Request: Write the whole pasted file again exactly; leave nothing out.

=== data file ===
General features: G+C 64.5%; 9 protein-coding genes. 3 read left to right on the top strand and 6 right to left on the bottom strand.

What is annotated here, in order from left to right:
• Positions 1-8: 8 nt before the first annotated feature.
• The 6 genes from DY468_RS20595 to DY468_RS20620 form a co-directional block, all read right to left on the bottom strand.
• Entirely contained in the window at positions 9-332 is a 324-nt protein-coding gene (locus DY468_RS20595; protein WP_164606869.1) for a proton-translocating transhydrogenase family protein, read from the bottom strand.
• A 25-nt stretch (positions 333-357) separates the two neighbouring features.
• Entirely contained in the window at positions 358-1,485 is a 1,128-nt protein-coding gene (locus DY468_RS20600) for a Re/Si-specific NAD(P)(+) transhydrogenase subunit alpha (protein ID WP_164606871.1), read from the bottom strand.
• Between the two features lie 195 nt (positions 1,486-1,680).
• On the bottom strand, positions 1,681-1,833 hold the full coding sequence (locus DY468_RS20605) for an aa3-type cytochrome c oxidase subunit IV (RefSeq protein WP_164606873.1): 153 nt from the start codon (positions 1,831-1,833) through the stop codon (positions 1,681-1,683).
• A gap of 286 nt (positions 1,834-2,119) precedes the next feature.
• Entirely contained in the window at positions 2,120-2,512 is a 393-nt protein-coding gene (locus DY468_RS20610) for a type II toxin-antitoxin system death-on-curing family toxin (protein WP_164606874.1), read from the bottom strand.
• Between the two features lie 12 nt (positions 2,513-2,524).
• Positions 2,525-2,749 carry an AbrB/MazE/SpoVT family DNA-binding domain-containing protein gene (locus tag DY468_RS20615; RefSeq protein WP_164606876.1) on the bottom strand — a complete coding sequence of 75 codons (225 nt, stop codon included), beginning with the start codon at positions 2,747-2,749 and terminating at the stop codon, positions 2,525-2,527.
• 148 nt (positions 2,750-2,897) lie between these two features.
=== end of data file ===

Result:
General features: G+C 64.5%; 9 protein-coding genes. 3 read left to right on the top strand and 6 right to left on the bottom strand.

What is annotated here, in order from left to right:
• Positions 1-8: 8 nt before the first annotated feature.
• The 6 genes from DY468_RS20595 to DY468_RS20620 form a co-directional block, all read right to left on the bottom strand.
• Entirely contained in the window at positions 9-332 is a 324-nt protein-coding gene (locus DY468_RS20595; protein WP_164606869.1) for a proton-translocating transhydrogenase family protein, read from the bottom strand.
• A 25-nt stretch (positions 333-357) separates the two neighbouring features.
• Entirely contained in the window at positions 358-1,485 is a 1,128-nt protein-coding gene (locus DY468_RS20600) for a Re/Si-specific NAD(P)(+) transhydrogenase subunit alpha (protein ID WP_164606871.1), read from the bottom strand.
• Between the two features lie 195 nt (positions 1,486-1,680).
• On the bottom strand, positions 1,681-1,833 hold the full coding sequence (locus DY468_RS20605) for an aa3-type cytochrome c oxidase subunit IV (RefSeq protein WP_164606873.1): 153 nt from the start codon (positions 1,831-1,833) through the stop codon (positions 1,681-1,683).
• A gap of 286 nt (positions 1,834-2,119) precedes the next feature.
• Entirely contained in the window at positions 2,120-2,512 is a 393-nt protein-coding gene (locus DY468_RS20610) for a type II toxin-antitoxin system death-on-curing family toxin (protein WP_164606874.1), read from the bottom strand.
• Between the two features lie 12 nt (positions 2,513-2,524).
• Positions 2,525-2,749 carry an AbrB/MazE/SpoVT family DNA-binding domain-containing protein gene (locus tag DY468_RS20615; RefSeq protein WP_164606876.1) on the bottom strand — a complete coding sequence of 75 codons (225 nt, stop codon included), beginning with the start codon at positions 2,747-2,749 and terminating at the stop codon, positions 2,525-2,527.
• 148 nt (positions 2,750-2,897) lie between these two features.